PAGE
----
2012 Liberty Bowl

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2012 AutoZone Liberty Bowl
1 2 3 4 Total
Iowa State 17 0 0 0 17
Tulsa 7 14 7 3 31
Date December 31, 2012
Season 2012
Stadium Liberty Bowl Memorial Stadium
Location Memphis, Tennessee
Favorite Tulsa [1]
Referee Alan Eck (MWC)
Attendance 53,687
United States TV coverage
Network ESPN
Announcers: Mark Jones (Play-by-play)
Brock Huard (Color commentary)
Jessica Mendoza (sideline reporter)
Liberty Bowl
 < 2011  2013

The 2012 AutoZone Liberty Bowl was a post-season American college football bowl game held on December 31, 2012 at the Liberty Bowl Memorial Stadium in Memphis, Tennessee in the United States. The 54th edition of the Liberty Bowl began at 2:30 p.m. CST and aired on ESPN. It featured the Iowa State Cyclones from the Big 12 Conference against the Conference USA champion Tulsa Golden Hurricane and was the final game of the 2012 NCAA Division I FBS football season for both teams. The Golden Hurricane advanced to the game by virtue of winning the 2012 Conference USA Football Championship Game, while the Cyclones were also eligible for the bowl game due to their 6–6 regular-season record.[2] The two teams had previously met on September 1 at the Cyclones' home of Jack Trice Stadium in Ames, Iowa; Iowa State won that game, 38–23.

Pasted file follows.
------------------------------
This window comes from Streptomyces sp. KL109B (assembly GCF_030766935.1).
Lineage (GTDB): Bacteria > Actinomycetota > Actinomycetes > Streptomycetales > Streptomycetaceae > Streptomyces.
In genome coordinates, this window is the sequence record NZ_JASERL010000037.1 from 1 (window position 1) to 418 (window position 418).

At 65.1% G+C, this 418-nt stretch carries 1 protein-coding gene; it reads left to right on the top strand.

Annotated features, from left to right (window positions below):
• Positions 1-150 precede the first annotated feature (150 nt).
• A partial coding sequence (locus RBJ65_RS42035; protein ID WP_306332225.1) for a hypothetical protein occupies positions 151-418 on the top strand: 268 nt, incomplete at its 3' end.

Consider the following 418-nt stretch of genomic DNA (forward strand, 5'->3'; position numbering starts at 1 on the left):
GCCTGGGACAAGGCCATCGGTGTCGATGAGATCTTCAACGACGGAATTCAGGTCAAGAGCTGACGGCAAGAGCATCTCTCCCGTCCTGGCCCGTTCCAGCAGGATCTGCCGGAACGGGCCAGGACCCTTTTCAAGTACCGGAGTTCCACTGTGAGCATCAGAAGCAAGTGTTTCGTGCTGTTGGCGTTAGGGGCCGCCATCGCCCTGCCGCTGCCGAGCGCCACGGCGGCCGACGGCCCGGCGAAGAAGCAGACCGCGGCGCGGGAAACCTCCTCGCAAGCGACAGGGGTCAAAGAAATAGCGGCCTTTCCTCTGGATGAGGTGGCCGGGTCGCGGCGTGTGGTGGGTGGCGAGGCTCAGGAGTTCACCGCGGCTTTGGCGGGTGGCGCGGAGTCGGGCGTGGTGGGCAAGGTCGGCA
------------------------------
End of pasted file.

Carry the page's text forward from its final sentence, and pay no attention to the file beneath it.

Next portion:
The pre-game buildup was primarily focused on the rematch. A slight plurality of experts picked Tulsa over Iowa State, but most predicted the game to be very close. Tulsa was considered a strong running team with a solid defense, while Iowa State was balanced offensively and struggled at times on defense. This was the only rematch of the 2012-13 college bowl season.